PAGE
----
IP: “Copyright Owners Denied Class Status in YouTube Suit”
From IDG News Service:
A federal court in New York has denied class certification to copyright owners in an infringement lawsuit against YouTube over unauthorized hosting of content, stating that copyright claims have only superficial similarities.
Generally speaking, copyright claims are poor candidates for class-action treatment, the Judge wrote in his ruling on Wednesday. “Each claim presents particular factual issues of copyright ownership, infringement, fair use, and damages, among others,” he added.
The suit was filed in 2007 by The Football Association Premier League and some music publishers and ran in parallel with the Viacom suit.
Citing the Viacom case, the Judge said that YouTube does not generate infringing material, and unless an exception applies, the DMCA requires that YouTube have legal knowledge or awareness of the specific infringement to be liable for it.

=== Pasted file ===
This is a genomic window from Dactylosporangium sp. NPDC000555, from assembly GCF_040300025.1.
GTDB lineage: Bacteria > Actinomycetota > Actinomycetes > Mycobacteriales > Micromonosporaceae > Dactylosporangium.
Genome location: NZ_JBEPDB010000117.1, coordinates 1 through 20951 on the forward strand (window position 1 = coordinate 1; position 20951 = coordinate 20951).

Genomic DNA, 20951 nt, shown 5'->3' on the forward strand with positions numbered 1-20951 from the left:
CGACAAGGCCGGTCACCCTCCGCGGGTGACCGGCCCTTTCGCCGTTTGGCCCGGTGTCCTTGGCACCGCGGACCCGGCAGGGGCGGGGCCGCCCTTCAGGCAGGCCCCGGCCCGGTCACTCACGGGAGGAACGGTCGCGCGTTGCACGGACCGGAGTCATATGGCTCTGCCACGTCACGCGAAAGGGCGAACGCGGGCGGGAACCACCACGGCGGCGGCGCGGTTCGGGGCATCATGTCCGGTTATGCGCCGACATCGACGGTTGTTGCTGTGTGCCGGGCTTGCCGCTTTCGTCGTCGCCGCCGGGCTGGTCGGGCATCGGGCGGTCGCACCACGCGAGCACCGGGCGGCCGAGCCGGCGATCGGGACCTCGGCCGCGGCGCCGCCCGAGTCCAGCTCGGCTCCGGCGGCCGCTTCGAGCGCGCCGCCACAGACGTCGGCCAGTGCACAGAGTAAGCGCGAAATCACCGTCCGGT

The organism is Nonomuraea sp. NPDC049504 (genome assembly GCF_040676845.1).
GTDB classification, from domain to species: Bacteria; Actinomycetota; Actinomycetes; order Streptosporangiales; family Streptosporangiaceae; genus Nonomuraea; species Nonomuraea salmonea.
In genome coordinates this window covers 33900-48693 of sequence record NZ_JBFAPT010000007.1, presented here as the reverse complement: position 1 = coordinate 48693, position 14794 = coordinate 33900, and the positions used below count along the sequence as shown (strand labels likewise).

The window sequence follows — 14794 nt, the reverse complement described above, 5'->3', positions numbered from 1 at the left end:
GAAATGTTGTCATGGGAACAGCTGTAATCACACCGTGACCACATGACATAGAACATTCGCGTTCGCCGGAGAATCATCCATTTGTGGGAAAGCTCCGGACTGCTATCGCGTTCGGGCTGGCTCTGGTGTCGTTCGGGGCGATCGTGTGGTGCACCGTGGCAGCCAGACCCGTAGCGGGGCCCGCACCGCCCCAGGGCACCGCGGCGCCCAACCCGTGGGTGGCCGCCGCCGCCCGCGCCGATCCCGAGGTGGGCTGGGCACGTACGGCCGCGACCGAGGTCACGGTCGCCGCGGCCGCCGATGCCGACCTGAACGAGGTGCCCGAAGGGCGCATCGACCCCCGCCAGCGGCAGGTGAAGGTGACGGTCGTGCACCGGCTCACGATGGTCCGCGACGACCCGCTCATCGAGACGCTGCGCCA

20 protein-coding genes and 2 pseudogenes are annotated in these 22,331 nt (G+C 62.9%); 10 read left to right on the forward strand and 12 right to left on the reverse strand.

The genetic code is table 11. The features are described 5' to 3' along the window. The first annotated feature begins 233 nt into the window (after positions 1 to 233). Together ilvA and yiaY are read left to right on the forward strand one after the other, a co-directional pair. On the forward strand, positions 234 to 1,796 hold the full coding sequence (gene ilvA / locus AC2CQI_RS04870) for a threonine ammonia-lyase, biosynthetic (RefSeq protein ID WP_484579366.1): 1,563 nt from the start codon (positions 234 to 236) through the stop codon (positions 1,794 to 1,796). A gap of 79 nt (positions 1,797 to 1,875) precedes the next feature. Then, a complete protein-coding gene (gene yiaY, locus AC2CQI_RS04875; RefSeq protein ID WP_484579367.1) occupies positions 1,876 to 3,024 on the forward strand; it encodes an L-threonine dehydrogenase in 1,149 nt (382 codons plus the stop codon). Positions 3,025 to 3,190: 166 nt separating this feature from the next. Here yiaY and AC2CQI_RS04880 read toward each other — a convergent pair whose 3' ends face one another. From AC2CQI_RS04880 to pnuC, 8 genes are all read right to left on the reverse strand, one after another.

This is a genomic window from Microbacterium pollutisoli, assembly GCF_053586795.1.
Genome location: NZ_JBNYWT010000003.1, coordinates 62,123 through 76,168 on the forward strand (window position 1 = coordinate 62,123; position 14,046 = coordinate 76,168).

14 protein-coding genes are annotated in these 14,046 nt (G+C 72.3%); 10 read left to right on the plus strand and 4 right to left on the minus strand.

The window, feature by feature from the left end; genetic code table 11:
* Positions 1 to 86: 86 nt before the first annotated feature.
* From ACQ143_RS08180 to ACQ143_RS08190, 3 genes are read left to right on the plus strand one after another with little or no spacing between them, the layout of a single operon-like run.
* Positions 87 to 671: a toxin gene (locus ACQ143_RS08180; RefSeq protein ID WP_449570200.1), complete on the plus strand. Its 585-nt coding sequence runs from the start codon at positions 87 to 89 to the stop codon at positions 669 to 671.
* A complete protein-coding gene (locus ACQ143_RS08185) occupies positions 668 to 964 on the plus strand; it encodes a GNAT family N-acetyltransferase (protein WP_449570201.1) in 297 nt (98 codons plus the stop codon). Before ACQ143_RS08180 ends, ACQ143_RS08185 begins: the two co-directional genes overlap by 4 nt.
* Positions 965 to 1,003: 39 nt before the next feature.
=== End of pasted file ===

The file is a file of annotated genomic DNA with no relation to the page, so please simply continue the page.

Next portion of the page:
Read the Complete Article
Note: In 2010 ARL, ALA, EFF, Internet Archive and Others Filed an Amicus Brief in this Case
Summary and Full Text of Brief
Full Text of Opinion
About Gary Price
Gary Price (email@example.com) is a librarian, writer, consultant, and frequent conference speaker based in the Washington D.C. metro area. Before launching INFOdocket, Price and Shirl Kennedy were the founders and senior editors at ResourceShelf and DocuTicker for 10 years. From 2006-2009 he was Director of Online Information Services at Ask.com, and is currently a contributing editor at Search Engine Land.